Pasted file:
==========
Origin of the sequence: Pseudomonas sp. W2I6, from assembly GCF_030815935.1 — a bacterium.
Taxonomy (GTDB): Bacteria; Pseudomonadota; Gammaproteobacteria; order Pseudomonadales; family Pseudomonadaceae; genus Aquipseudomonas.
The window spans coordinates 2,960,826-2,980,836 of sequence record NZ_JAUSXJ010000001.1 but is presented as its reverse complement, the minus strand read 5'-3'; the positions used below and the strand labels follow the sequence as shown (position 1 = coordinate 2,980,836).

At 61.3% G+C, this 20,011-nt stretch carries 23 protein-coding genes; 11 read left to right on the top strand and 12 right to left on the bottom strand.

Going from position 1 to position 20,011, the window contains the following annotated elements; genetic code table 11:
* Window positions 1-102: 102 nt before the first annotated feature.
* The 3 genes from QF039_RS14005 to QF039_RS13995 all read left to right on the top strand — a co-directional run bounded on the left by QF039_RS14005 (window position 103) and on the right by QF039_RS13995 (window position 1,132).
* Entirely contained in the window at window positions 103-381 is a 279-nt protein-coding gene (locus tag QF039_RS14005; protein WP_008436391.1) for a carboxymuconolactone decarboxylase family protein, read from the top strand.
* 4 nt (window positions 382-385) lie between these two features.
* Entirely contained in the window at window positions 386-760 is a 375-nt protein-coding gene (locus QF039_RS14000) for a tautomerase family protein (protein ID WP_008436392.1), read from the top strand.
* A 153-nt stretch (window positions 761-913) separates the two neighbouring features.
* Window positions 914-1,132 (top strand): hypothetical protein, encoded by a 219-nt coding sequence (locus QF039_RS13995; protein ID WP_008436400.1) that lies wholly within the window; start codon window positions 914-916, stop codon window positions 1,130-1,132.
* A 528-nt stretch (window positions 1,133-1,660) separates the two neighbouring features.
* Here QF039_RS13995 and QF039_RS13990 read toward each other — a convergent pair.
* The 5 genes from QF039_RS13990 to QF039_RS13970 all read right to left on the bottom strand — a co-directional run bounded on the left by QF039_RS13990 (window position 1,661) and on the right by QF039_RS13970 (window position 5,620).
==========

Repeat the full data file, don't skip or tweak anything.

Origin of the sequence: Pseudomonas sp. W2I6, from assembly GCF_030815935.1 — a bacterium.
Taxonomy (GTDB): Bacteria; Pseudomonadota; Gammaproteobacteria; order Pseudomonadales; family Pseudomonadaceae; genus Aquipseudomonas.
The window spans coordinates 2,960,826-2,980,836 of sequence record NZ_JAUSXJ010000001.1 but is presented as its reverse complement, the minus strand read 5'-3'; the positions used below and the strand labels follow the sequence as shown (position 1 = coordinate 2,980,836).

At 61.3% G+C, this 20,011-nt stretch carries 23 protein-coding genes; 11 read left to right on the top strand and 12 right to left on the bottom strand.

Going from position 1 to position 20,011, the window contains the following annotated elements; genetic code table 11:
* Window positions 1-102: 102 nt before the first annotated feature.
* The 3 genes from QF039_RS14005 to QF039_RS13995 all read left to right on the top strand — a co-directional run bounded on the left by QF039_RS14005 (window position 103) and on the right by QF039_RS13995 (window position 1,132).
* Entirely contained in the window at window positions 103-381 is a 279-nt protein-coding gene (locus tag QF039_RS14005; protein WP_008436391.1) for a carboxymuconolactone decarboxylase family protein, read from the top strand.
* 4 nt (window positions 382-385) lie between these two features.
* Entirely contained in the window at window positions 386-760 is a 375-nt protein-coding gene (locus QF039_RS14000) for a tautomerase family protein (protein ID WP_008436392.1), read from the top strand.
* A 153-nt stretch (window positions 761-913) separates the two neighbouring features.
* Window positions 914-1,132 (top strand): hypothetical protein, encoded by a 219-nt coding sequence (locus QF039_RS13995; protein ID WP_008436400.1) that lies wholly within the window; start codon window positions 914-916, stop codon window positions 1,130-1,132.
* A 528-nt stretch (window positions 1,133-1,660) separates the two neighbouring features.
* Here QF039_RS13995 and QF039_RS13990 read toward each other — a convergent pair.
* The 5 genes from QF039_RS13990 to QF039_RS13970 all read right to left on the bottom strand — a co-directional run bounded on the left by QF039_RS13990 (window position 1,661) and on the right by QF039_RS13970 (window position 5,620).